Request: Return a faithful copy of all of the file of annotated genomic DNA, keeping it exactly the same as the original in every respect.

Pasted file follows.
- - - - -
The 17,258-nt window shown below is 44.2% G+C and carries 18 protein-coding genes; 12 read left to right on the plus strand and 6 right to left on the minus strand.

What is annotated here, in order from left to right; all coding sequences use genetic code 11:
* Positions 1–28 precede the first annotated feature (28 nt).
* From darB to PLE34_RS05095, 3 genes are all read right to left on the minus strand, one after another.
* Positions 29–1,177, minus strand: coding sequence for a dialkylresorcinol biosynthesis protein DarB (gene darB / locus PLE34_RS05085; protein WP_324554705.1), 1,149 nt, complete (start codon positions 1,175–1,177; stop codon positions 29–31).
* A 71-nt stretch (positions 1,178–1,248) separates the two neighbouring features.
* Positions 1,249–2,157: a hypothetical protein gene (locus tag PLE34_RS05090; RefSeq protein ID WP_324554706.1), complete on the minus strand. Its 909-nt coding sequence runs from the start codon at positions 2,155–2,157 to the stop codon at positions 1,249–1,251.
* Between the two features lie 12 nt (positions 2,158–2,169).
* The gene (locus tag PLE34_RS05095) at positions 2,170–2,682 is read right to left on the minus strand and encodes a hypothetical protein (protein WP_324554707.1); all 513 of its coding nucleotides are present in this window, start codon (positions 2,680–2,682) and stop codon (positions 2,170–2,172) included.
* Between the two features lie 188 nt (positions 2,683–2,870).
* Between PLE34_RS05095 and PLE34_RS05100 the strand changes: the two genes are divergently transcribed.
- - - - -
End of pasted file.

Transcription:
The 17,258-nt window shown below is 44.2% G+C and carries 18 protein-coding genes; 12 read left to right on the plus strand and 6 right to left on the minus strand.

What is annotated here, in order from left to right; all coding sequences use genetic code 11:
* Positions 1–28 precede the first annotated feature (28 nt).
* From darB to PLE34_RS05095, 3 genes are all read right to left on the minus strand, one after another.
* Positions 29–1,177, minus strand: coding sequence for a dialkylresorcinol biosynthesis protein DarB (gene darB / locus PLE34_RS05085; protein WP_324554705.1), 1,149 nt, complete (start codon positions 1,175–1,177; stop codon positions 29–31).
* A 71-nt stretch (positions 1,178–1,248) separates the two neighbouring features.
* Positions 1,249–2,157: a hypothetical protein gene (locus tag PLE34_RS05090; RefSeq protein ID WP_324554706.1), complete on the minus strand. Its 909-nt coding sequence runs from the start codon at positions 2,155–2,157 to the stop codon at positions 1,249–1,251.
* Between the two features lie 12 nt (positions 2,158–2,169).
* The gene (locus tag PLE34_RS05095) at positions 2,170–2,682 is read right to left on the minus strand and encodes a hypothetical protein (protein WP_324554707.1); all 513 of its coding nucleotides are present in this window, start codon (positions 2,680–2,682) and stop codon (positions 2,170–2,172) included.
* Between the two features lie 188 nt (positions 2,683–2,870).
* Between PLE34_RS05095 and PLE34_RS05100 the strand changes: the two genes are divergently transcribed.